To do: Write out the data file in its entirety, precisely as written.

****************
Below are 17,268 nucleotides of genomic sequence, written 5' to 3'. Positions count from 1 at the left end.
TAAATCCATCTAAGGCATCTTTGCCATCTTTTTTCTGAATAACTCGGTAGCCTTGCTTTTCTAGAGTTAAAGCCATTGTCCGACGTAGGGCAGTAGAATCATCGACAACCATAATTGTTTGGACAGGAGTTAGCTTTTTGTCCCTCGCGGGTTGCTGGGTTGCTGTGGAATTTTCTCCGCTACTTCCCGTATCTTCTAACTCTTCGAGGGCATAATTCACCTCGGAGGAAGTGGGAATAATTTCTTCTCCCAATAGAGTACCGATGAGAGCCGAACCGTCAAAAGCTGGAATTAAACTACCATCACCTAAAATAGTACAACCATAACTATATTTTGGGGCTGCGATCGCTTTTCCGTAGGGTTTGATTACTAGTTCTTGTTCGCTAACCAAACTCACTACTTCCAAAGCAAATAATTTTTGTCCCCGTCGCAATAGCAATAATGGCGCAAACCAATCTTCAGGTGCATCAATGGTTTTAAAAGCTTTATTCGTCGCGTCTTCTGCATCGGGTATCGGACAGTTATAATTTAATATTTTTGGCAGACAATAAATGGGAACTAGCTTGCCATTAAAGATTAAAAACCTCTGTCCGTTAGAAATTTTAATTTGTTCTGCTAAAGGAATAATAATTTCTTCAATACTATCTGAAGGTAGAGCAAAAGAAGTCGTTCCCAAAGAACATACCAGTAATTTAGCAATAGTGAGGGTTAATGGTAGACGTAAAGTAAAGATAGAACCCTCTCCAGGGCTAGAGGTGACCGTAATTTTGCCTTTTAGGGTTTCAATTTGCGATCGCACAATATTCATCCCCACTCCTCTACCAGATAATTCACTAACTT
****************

Below are 17,268 nucleotides of genomic sequence, written 5' to 3'. Positions count from 1 at the left end.
TAAATCCATCTAAGGCATCTTTGCCATCTTTTTTCTGAATAACTCGGTAGCCTTGCTTTTCTAGAGTTAAAGCCATTGTCCGACGTAGGGCAGTAGAATCATCGACAACCATAATTGTTTGGACAGGAGTTAGCTTTTTGTCCCTCGCGGGTTGCTGGGTTGCTGTGGAATTTTCTCCGCTACTTCCCGTATCTTCTAACTCTTCGAGGGCATAATTCACCTCGGAGGAAGTGGGAATAATTTCTTCTCCCAATAGAGTACCGATGAGAGCCGAACCGTCAAAAGCTGGAATTAAACTACCATCACCTAAAATAGTACAACCATAACTATATTTTGGGGCTGCGATCGCTTTTCCGTAGGGTTTGATTACTAGTTCTTGTTCGCTAACCAAACTCACTACTTCCAAAGCAAATAATTTTTGTCCCCGTCGCAATAGCAATAATGGCGCAAACCAATCTTCAGGTGCATCAATGGTTTTAAAAGCTTTATTCGTCGCGTCTTCTGCATCGGGTATCGGACAGTTATAATTTAATATTTTTGGCAGACAATAAATGGGAACTAGCTTGCCATTAAAGATTAAAAACCTCTGTCCGTTAGAAATTTTAATTTGTTCTGCTAAAGGAATAATAATTTCTTCAATACTATCTGAAGGTAGAGCAAAAGAAGTCGTTCCCAAAGAACATACCAGTAATTTAGCAATAGTGAGGGTTAATGGTAGACGTAAAGTAAAGATAGAACCCTCTCCAGGGCTAGAGGTGACCGTAATTTTGCCTTTTAGGGTTTCAATTTGCGATCGCACAATATTCATCCCCACTCCTCTACCAGATAATTCACTAACTT